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Sharks and their future survival through popular media.

Updated on November 21, 2013

The epic 1975 film Jaws, brought the hidden killer beneath the waves to a global audience. The threat of been consumed whole by a wild animal is deeply ingrained within our most primordial fears. The Hollywood blockbuster changed how Shark's were perceived for generations, the book and film demonised a natural predator of the ocean; for many it made the creature that silently stalked the sea a relentless and remorseless killer.

Shark's have been in our Oceans for millions of years, the ancestors of the Great White Shark swam alongside the Dinosaur's in prehistoric times. For a fish to survive the cataclysm that eliminated the majority of life on the planet, only for it to become extinct through the hands of a dominant land based species would be a horrible event. Fortunately it seems that for all the negative propaganda that the film generated, there was a positive side effect. The general interest in the monsters of the deep increased, such was the curiosity generated in the animal many knew little about. It was this interest which held the key to the fishes survival and despite further attempts to paint the fish as creatures with a taste for human flesh over the years; the number of people who wished to learn more never wavered.

It has been nearly Forty years since the film was first released and it seems that the film has generated enough interest to ensure that people have an continued and lasting interest in Sharks as a species.

A Great White Shark off the coast of Mexico.
A Great White Shark off the coast of Mexico. | Source

Recent films that do not help the image of Sharks

Swamp Shark
Ghost Shark
Shark Night

How many Shark's were killed after Jaws was released?

The true answer may never be known, the film did have a negative effect on the Shark populations of the world. After the first Jaws film was released there was a marked increase in the number of people who wished to hunt all types of Sharks. Their reasons for hunting the often mysterious species were varied. Some wished to collect trophies to show off their ability to beat and vanquish a fellow apex predator and some wished to avoid a recreation of the events depicted in the Hollywood epic. The gruesome image of your children happily playing in the surf, only to be taken by a giant monster of the abyss filled many parents with great panic and distress.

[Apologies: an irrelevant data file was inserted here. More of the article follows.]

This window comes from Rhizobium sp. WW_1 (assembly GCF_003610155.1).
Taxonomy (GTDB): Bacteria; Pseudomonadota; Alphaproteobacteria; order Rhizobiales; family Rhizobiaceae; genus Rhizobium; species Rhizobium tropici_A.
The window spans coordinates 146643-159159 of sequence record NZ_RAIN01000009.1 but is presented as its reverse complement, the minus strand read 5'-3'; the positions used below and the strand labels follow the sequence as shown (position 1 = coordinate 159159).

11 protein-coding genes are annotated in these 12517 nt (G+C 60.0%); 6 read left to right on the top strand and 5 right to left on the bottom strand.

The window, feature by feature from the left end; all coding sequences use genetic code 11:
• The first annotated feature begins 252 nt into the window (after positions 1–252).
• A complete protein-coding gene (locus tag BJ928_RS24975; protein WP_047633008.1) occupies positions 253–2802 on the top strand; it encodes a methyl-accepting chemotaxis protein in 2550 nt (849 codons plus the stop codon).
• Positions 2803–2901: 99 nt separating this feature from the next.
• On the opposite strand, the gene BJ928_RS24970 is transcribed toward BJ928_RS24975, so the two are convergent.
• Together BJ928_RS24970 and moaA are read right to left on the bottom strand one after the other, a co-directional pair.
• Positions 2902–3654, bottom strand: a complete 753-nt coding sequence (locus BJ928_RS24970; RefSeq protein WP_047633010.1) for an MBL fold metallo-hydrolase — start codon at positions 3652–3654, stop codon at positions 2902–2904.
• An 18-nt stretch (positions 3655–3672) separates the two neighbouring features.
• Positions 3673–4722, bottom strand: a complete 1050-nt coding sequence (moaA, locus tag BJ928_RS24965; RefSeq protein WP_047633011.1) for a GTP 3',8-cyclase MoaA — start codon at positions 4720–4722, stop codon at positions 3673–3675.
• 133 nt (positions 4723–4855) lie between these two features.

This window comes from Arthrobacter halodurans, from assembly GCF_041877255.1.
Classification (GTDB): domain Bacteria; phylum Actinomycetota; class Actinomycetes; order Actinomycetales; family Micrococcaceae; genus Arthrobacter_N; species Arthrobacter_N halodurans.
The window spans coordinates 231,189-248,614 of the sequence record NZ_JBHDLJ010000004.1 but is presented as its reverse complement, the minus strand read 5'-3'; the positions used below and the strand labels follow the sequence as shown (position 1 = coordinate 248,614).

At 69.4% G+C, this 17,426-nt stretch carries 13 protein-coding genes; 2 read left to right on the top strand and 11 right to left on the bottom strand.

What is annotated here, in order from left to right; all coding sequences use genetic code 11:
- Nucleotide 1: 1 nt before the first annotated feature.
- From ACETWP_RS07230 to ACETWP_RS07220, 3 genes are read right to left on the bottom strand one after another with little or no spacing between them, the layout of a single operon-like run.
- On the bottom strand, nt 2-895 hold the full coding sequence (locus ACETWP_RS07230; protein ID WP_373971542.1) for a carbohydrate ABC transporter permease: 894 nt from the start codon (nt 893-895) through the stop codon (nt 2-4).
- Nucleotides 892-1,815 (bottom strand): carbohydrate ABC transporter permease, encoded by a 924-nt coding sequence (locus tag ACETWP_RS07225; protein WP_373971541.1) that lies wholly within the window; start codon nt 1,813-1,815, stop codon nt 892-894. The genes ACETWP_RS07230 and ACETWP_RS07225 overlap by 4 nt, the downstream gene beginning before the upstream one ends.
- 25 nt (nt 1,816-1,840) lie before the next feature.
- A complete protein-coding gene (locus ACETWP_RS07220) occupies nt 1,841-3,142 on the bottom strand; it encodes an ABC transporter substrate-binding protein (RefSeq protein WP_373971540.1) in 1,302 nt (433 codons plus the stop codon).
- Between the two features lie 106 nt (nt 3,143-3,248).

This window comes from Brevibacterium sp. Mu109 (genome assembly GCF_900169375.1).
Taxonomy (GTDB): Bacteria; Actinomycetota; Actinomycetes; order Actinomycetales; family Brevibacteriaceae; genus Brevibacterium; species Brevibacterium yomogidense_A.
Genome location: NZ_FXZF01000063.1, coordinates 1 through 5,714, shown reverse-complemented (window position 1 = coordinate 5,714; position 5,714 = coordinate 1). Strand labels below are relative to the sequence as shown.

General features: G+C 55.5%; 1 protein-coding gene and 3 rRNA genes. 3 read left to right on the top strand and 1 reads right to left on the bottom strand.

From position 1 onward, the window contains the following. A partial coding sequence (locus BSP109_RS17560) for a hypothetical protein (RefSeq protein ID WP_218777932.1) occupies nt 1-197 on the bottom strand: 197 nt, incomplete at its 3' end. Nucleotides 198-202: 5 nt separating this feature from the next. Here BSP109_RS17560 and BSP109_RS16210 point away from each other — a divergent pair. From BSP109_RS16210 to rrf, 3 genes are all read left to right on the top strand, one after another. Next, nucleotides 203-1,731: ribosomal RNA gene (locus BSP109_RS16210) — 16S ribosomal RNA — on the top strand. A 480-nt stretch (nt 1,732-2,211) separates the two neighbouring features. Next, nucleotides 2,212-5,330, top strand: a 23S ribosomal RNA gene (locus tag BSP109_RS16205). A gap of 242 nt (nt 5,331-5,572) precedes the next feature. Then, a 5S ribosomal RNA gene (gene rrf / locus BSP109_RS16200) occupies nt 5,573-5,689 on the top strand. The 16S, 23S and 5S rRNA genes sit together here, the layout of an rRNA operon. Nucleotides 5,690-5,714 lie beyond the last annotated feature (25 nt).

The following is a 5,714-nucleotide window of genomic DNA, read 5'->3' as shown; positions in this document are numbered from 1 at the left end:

Globally the number of fatal Shark attacks pre-Jaws amounted to less than a handful annually, the number of reported deaths could be different to the actual figures. The reason for these differences was due to poor record keeping, ethnic bias in the victims and lack of verification of the attacks.

If one human was attacked then hundreds of local Sharks would be targeted to remove the "Rouge" Killer. The Sharks that were persecuted were usually a species which posed no true threat to the bathers,swimmers or surfers that shared the water with the ancient marine life. In America communities offered large cash rewards for the bodies of large and small Sharks, such was the threat that people believed existed in the salty water that surrounded them.

Sharks by Numbers

$ Amount earned in US for Jaws
The length in feet of one of the largest Great Whites
Current number of recognised varieties of Shark
Percentage of Shark wasted for Shark Fin Soup.
Number of Sharks killed per hour
Year Jaws was published by Peter Benchley

How many types of Shark are there in the Oceans?

There are close to 500 surviving types of Shark in the Oceans, these Sharks can be found in every stretch of water in the world. There are Sharks that have evolved to survive extremely cold temperatures, and species that have evolved to pursue specific prey. The Shark family evolved offshoots of its family tree, the Rays found in our Oceans are a member of the same ancestry as other more well recognised Sharks such as Tiger and Black tipped.